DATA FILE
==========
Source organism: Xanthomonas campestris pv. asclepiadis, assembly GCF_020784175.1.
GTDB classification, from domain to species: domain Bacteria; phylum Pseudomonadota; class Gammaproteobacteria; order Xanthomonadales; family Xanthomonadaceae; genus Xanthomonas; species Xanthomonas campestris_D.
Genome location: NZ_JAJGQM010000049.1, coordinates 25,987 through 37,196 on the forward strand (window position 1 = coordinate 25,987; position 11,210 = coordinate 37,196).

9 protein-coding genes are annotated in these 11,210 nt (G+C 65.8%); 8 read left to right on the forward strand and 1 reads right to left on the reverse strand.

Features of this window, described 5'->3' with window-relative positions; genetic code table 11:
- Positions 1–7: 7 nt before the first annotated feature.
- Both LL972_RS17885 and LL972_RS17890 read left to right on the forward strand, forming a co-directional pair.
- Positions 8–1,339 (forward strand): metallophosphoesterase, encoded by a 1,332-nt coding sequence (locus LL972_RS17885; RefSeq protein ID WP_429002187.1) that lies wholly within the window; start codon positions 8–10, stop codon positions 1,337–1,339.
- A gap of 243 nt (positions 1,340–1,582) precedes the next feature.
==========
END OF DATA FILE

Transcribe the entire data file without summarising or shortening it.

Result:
Source organism: Xanthomonas campestris pv. asclepiadis, assembly GCF_020784175.1.
GTDB classification, from domain to species: domain Bacteria; phylum Pseudomonadota; class Gammaproteobacteria; order Xanthomonadales; family Xanthomonadaceae; genus Xanthomonas; species Xanthomonas campestris_D.
Genome location: NZ_JAJGQM010000049.1, coordinates 25,987 through 37,196 on the forward strand (window position 1 = coordinate 25,987; position 11,210 = coordinate 37,196).

9 protein-coding genes are annotated in these 11,210 nt (G+C 65.8%); 8 read left to right on the forward strand and 1 reads right to left on the reverse strand.

Features of this window, described 5'->3' with window-relative positions; genetic code table 11:
- Positions 1–7: 7 nt before the first annotated feature.
- Both LL972_RS17885 and LL972_RS17890 read left to right on the forward strand, forming a co-directional pair.
- Positions 8–1,339 (forward strand): metallophosphoesterase, encoded by a 1,332-nt coding sequence (locus LL972_RS17885; RefSeq protein ID WP_429002187.1) that lies wholly within the window; start codon positions 8–10, stop codon positions 1,337–1,339.
- A gap of 243 nt (positions 1,340–1,582) precedes the next feature.